Waltham Mill near Grimsby and is a huge six sailed tower windmill. We went expecting great things but were disappointed. Even though the wind was blowing, the mill wasn’t working. Although it was open, the woman behind the table in the ground floor seemed bored and uninterested. There was a small exhibition on the ground floor and small hand quern (but no wheat to grind). Entry was £1.50 and as there was no guided tour or attempt to welcome us, we didn’t bother. If you want to see a working windmill, North Leverton in Nottinghamshire is much better.
The area around the mill has been developed as a tourist attraction with shops. These include an old fashioned sweet shop with walls lined with glass jars of sweets, a cake hop concentrating mainly on cup cakes (am I the only one who thinks these are over-rated?) and a Country Wear shop. A couple of units were empty. There is a small snack bar in an old railway carriage selling hot and cold drinks and ice creams at reasonable prices. The cafe was shut and concentrates on Indian food. There is a small play area and picnic tables.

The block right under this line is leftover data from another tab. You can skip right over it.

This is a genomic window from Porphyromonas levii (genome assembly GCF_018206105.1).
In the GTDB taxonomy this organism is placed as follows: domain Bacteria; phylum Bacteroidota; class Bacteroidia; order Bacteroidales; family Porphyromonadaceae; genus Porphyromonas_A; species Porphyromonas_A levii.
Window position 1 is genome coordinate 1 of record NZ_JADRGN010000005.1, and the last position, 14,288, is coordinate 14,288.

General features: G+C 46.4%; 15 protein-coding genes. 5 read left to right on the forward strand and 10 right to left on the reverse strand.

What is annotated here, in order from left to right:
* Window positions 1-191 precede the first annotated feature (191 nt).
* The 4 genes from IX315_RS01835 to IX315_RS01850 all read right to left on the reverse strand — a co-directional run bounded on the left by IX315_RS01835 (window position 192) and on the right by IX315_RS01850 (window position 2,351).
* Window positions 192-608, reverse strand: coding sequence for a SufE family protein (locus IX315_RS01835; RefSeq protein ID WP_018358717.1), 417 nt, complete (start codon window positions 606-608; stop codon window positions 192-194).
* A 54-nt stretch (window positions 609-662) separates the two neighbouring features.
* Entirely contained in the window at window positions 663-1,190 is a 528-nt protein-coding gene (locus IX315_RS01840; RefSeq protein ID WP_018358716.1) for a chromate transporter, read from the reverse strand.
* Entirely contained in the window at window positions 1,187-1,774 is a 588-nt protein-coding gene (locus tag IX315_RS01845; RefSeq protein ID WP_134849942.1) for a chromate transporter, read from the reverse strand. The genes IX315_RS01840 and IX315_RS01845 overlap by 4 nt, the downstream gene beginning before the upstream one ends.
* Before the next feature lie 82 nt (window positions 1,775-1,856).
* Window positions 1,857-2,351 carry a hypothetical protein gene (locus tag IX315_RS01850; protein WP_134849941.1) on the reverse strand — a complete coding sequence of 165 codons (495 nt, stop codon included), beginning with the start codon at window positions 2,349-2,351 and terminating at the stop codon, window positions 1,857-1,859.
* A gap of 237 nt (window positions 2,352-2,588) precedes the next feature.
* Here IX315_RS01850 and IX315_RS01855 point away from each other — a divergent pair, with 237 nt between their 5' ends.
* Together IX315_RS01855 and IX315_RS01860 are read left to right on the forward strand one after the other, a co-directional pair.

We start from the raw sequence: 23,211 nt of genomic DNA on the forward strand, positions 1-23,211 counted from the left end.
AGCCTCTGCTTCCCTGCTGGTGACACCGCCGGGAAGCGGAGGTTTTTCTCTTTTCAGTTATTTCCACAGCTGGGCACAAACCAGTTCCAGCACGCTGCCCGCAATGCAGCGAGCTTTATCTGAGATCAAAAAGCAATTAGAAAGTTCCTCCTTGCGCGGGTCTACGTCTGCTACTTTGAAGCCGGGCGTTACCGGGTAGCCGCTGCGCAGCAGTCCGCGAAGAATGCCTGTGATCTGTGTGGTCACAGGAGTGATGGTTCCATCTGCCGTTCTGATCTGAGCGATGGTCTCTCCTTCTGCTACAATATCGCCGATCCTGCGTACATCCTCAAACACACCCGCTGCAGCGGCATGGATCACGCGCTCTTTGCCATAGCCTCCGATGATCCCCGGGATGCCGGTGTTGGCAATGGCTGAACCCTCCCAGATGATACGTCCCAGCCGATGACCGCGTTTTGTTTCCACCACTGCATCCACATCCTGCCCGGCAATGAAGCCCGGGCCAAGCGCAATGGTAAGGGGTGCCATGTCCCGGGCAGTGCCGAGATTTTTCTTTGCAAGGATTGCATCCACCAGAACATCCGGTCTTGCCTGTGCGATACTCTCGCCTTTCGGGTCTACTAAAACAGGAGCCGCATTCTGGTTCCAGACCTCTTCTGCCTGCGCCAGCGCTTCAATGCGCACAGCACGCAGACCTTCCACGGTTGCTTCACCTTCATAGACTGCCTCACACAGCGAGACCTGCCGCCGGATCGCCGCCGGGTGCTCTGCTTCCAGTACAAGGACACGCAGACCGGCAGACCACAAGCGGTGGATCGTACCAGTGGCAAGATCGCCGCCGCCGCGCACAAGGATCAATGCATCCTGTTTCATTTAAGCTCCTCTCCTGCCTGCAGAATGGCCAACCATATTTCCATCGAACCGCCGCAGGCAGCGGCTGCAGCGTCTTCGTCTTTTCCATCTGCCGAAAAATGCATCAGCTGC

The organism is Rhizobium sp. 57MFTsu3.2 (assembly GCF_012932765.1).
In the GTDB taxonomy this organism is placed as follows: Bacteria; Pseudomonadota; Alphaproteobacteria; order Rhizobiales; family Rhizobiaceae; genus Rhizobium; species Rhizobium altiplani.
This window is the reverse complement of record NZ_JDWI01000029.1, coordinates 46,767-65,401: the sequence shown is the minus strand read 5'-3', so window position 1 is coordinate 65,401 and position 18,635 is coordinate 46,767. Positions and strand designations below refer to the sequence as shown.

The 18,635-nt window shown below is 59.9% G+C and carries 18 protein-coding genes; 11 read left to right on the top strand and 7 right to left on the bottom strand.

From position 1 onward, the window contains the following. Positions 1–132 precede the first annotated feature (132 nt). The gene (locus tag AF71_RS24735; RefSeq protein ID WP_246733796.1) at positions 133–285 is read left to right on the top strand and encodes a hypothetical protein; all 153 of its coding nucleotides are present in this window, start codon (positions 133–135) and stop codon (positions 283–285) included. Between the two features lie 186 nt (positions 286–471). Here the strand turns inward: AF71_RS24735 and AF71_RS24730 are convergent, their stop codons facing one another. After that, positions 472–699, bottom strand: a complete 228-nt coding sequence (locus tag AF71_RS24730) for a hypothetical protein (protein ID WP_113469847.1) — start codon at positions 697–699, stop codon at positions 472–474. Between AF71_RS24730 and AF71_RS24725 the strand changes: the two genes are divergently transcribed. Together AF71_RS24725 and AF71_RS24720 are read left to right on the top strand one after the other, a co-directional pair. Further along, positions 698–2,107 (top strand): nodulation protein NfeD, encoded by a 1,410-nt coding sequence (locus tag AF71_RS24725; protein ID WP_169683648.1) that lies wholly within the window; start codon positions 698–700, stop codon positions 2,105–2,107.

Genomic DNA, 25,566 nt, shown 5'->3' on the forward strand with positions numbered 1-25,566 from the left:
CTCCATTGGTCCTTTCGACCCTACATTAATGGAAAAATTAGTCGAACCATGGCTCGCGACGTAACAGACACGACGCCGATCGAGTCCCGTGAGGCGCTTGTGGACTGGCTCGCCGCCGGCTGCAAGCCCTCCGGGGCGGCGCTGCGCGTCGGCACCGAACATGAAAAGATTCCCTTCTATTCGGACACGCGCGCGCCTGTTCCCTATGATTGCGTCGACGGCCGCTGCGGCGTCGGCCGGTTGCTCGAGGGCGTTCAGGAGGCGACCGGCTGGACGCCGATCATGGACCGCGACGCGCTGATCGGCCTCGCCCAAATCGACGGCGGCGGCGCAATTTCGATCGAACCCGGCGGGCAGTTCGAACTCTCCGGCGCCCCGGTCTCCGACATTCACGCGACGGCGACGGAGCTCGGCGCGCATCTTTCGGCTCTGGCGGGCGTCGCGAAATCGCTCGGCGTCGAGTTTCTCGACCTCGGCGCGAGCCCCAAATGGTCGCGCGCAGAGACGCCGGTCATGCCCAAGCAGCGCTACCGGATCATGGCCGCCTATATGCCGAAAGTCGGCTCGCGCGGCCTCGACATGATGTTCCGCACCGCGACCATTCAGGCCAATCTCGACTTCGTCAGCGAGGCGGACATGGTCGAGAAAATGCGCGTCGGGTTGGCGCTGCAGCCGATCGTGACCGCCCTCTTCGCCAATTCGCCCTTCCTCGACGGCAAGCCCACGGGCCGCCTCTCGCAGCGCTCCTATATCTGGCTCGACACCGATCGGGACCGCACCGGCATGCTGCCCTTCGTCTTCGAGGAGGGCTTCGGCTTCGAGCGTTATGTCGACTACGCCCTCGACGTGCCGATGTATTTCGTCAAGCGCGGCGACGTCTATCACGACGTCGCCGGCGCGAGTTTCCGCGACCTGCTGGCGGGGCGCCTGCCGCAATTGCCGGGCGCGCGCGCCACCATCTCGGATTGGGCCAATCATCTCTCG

There is a small rural museum. This is a real step down memory lane with mainly 1040 and 50s artifacts with an old kitchen, living room and dining room, old clothes as well as information about Waltham in WW2. There were few labels but it was staffed by two elderly volunteers who were delighted to see visitors. Entry is free but donations welcomed.
On Sunday afternoons from April to October, the Grimsby and Cleethorpes Model engineering Society run a miniature railway on the site. When we visited there were two engines in steam with a diesel in reserve. Trips are 50p all ages and it is a good run around a double looped track through a tunnel, over a bridge and past the signal box. This made the day for engine mad Grandson and redeemed what would have been a disappointing visit for us.
The model railway gets 10*; the museum 7* but the mill only mill 5*